Hosting applications in Azure usually requires some form of connection to the on-premises networks. You could use Point-to-Site dialup or ExpressRoute, but Site-2-Site VPN’s seems the most use technology, and certainly is cheaper than ExpressRoute connection.
But what if you want to use multiple links for failover? What if your local firewall fails or the internet connection itself? Well, that’s why Azure supports MultiSite VPN’s. While it is capable of having two tunnels from on-premises to Azure with preferences, there is no automatic failover support. That means that if tunnel 1 goes down, tunnel 2 is NOT automatically activated. You need to disable tunnel 1 in Azure itself and only THEN tunnel 2 comes up. Which is annoying, but there is another way to fully automate this.. BGP, Border Gateway Protocol.
A lot of customers on Azure want to use the 3rd party firewalls that are available in the Azure Marketplace. But when it comes to Site2Site VPN connections, sometimes it doesn’t work as expected. Especially when using different vendors on-premises.. Why? let’s find out…
Azure Active Directory and thus any relying party on that service (such as Office 365) has two different modes for (your) custom domains that are added to it. Managed and Federated. Managed means that the authentication happens against the Azure Active Directory. The password (-hashes) of the user accounts are in Azure AD and no connection to any (on-premises) Active Directory Domain is made.
Managed domains have the advantage that you don’t require any additional infrastructure, and setting up the identities for logging on to Office 365 for example, is fairly easy. However, it does not support any Single-Sign-On which most companies do want. That is why AAD also supports Federated domains, in this case the authentication for a user happens against the corporate (on-premises) Active Directory through a service called ADFS (Active Directory Federation Services). More information on federated versus managed can be found on the Kloud blog (https://blog.kloud.com.au/2013/06/05/office-365-to-federate-or-not-to-federate-that-is-the-question/)
In this article we are going to take a look at how the federation service can be hosted in Azure (and possibly also on-premises) and what the architectures might look like.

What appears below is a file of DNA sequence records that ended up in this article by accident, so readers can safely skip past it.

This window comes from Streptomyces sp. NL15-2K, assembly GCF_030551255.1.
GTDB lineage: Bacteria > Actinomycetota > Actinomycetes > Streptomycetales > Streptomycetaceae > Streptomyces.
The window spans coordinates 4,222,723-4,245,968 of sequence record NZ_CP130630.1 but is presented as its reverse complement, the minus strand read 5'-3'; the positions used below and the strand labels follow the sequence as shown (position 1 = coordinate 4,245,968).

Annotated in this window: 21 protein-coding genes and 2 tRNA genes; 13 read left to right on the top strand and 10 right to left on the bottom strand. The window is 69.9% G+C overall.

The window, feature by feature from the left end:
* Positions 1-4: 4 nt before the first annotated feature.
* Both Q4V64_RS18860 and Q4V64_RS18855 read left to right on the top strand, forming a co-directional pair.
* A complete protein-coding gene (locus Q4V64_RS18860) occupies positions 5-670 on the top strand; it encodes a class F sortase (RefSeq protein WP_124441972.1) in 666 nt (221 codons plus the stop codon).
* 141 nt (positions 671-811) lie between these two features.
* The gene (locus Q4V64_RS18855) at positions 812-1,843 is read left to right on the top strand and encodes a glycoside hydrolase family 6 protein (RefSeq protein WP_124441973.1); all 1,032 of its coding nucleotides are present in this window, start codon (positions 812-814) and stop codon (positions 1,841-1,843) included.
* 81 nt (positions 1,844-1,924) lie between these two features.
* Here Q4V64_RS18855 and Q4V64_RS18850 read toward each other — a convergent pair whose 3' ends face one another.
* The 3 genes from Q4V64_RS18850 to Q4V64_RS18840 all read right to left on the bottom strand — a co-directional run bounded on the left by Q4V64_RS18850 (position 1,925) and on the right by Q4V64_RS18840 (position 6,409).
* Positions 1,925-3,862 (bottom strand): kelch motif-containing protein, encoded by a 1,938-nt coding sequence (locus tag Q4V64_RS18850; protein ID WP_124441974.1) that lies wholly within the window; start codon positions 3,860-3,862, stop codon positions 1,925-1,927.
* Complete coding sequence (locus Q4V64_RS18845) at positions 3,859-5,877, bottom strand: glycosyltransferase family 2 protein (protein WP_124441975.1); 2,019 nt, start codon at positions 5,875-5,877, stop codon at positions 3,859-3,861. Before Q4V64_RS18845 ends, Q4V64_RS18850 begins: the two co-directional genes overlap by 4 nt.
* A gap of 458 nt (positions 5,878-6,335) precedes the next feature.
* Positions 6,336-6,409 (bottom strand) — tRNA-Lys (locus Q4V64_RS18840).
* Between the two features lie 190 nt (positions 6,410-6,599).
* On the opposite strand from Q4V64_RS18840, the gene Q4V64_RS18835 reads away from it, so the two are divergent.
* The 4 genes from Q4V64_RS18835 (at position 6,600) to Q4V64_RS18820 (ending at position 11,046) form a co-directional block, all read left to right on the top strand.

These are my notes on the newer Checkpoint VPN stuff.. but still working on actually testing them.. – I put a 2016 date on it to remove it from the main page.. Seems the MSS clamping on Azure VPN’s needs to be 1350, my PPPOE adapter needed to be 1492 for du Connections. Note: MTU […]
In a previous post we looked at the ability of creating a Site-2-Site connection from Checkpoint to Azure using a Dynamic Gateway. In this post, we look at client-dialup (VPN) into the Azure network and establish routing between all the sites involved.
In this post, how to configure a Site2Site VPN connecting using a Checkpoint firewall.
[EDIT: The instructions below are for R77, which is a really old version. I’m currently writing the instructions for the R80.20 version, but it seems it’s a bit harder to get the S2S tunnel up and stable.. certainly on my PPPOE internet connection… more updates soon!
But in case you still want to make this work, please check this hidden article with my notes.. that have not been validated yet! [/EDIT]
While http://msdn.microsoft.com/en-us/library/azure/dn133795.aspx tells you how to create the Site2Site VPN, the firewall part only covers Juniper or Cisco appliances. As I do not own such a device, I got to work on the Checkpoint together with Syed Pasha.
Below the network overview…
When you have servers in the DMZ that are members of your internal AD (not best practice ok.. ) .. you find yourself shooting holes in the firewall to allow RPC, SMB and other protocols. In that case perhaps an IPSEC tunnel can help you out.. when you use a tunnel between your internal and DMZ hosts, the firewall only has to allow UDP 500 and ESP protocol (protocol 50). No high ports required. To set it up use the following guide.